Monday, October 11, 2010

The Hook, the Hook, in a Picture Book

As writers, we all know that our stories must have a hook, something to grab our readers' attention. If we don't use a hook, they may not continue past the first chapter, page, paragraph, or even the first sentence. But a hook is more than just an attention getter. It's a page turner. Writers of chapter books and novels use end-of-chapter hooks to make the reader want to continue to the next chapter. They want to see what happens.

How can picture book authors use this hook? Easy! It's called a page turn. In its simplest form, it's really just the element of story coming into play. If you care about the character, then you will want to know what will happen next. Picture books are short. You turn the page approximately 14 times. It's like having 14 mini chapters! Granted, we don't get to choose where the page turn will occur, but it IS good practice to write your book with at least an idea of where you think the page turns will occur. To do this, you can use a storyboard. It's simpler, easier, and quicker than actually making a book dummy. My favorite one is Kim Norman's. You could also make your own.

Ways to create a hook, or page turn, in a picture book:

  • Use plot structure to enhance curiosity about what will happen next.
  • Use questions in the text.
  • Create questions in the minds of your readers.
  • Put MC in an uncomfortable situation.
  • Have MC take action to solve a problem. (This is a surefire way to ask "What do you think will happen?")
  • Introduce a new problem.
  • Twist the plot some more.
  • Show MC emotions. (This brings the question WHY into play. Readers will turn the page to find out.)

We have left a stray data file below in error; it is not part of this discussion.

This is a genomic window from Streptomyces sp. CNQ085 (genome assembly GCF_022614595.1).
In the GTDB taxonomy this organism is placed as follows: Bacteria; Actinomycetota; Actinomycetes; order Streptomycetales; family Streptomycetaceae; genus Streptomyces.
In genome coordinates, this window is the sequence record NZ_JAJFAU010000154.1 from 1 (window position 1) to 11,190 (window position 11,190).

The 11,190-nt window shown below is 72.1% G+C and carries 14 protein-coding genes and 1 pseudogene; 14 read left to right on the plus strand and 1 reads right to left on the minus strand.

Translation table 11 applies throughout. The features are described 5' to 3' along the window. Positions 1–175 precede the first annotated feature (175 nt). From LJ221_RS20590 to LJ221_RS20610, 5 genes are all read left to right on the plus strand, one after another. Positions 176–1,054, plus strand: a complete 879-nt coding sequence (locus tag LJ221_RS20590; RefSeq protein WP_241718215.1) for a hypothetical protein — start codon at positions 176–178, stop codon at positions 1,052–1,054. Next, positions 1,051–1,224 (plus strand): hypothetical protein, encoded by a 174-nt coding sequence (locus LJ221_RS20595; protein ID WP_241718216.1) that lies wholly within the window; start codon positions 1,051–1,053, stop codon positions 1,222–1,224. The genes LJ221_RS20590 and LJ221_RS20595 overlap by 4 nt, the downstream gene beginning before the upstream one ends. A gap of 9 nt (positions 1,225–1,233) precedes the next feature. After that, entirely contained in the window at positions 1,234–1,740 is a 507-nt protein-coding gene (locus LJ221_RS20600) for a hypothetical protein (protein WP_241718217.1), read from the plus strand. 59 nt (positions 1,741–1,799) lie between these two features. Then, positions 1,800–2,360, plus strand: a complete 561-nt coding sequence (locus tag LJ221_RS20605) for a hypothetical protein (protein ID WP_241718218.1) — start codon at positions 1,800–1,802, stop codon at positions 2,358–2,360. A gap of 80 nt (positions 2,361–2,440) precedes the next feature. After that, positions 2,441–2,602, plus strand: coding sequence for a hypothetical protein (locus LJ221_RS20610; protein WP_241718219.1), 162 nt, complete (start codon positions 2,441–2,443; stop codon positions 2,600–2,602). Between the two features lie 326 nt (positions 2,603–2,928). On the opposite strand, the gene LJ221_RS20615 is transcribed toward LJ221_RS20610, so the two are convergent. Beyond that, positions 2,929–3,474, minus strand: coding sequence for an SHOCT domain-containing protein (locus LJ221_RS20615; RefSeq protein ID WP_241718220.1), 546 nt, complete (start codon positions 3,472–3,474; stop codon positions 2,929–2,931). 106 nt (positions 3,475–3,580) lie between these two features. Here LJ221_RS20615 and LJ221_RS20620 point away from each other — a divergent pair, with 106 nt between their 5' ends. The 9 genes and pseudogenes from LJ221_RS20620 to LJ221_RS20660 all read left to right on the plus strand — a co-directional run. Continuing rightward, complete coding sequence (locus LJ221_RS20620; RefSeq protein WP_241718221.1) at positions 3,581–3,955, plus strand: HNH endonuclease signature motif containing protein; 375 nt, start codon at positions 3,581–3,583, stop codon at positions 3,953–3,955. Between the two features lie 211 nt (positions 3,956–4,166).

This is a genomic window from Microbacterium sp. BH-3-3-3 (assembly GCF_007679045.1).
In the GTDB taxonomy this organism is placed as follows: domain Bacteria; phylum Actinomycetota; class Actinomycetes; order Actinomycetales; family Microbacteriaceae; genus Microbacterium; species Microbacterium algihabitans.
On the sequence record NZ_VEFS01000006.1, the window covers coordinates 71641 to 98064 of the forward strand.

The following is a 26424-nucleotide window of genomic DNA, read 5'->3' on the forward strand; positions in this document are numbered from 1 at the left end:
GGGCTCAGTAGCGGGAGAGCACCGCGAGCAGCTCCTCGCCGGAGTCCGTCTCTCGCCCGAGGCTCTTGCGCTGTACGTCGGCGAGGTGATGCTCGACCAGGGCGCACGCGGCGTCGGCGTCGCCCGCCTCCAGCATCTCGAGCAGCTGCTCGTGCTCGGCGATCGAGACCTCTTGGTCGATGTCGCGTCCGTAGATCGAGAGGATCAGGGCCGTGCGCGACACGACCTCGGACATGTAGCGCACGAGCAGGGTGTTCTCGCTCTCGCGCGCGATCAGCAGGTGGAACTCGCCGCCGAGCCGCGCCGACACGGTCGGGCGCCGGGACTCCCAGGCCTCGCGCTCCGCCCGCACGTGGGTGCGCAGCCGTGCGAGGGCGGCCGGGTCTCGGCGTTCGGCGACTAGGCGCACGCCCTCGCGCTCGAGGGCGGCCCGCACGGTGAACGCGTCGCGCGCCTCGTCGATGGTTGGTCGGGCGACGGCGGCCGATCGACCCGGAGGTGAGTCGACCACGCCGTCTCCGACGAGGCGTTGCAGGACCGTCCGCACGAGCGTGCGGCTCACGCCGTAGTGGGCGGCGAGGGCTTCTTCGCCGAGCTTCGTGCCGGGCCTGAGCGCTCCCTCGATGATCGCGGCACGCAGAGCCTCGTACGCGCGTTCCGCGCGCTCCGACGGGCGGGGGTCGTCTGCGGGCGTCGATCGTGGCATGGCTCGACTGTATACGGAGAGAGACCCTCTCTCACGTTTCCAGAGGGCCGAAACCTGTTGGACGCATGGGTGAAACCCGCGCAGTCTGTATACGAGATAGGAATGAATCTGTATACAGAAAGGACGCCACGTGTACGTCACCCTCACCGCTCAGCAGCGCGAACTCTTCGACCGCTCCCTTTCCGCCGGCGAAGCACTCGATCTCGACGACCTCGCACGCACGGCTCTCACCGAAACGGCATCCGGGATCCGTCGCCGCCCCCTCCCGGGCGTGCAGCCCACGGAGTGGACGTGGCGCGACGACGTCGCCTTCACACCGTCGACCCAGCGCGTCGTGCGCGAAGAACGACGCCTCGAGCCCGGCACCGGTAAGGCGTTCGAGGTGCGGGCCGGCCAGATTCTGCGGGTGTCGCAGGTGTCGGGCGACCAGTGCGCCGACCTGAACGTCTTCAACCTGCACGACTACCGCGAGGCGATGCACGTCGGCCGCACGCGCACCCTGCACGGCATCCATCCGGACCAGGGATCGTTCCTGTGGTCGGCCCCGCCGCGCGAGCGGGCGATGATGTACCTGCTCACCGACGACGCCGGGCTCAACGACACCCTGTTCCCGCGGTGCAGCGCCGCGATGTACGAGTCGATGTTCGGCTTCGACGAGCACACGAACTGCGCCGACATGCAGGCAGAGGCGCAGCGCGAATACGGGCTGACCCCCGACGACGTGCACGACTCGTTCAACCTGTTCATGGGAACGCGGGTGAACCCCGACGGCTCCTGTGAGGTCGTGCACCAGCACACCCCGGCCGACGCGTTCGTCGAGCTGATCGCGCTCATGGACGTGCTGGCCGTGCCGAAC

It's not something you HAVE to consciously be aware of at ALL TIMES, but you should keep it in the back of your mind. Write your story first, then tweak it from there. And most importantly, have FUN!

3 comments:

  1. I love this - in the end it's just a condensed version of creating a hook for *any* book :)

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  2. it does make such a difference when you see the story on pages... so get a feel for how it would read.

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  3. I like your summary on how to hook a reader, especially the one about creating questions in the reader's mind that they want answered. I think that one neatly encapsulates some of the others too.

    The whole 'hook' thing is the bane of my existence, and I'm sure I'm not alone. Why can't we just write a story and be done with it? Unfortunately if we want anyone else to read our story the 'hook' is a necessary evil...

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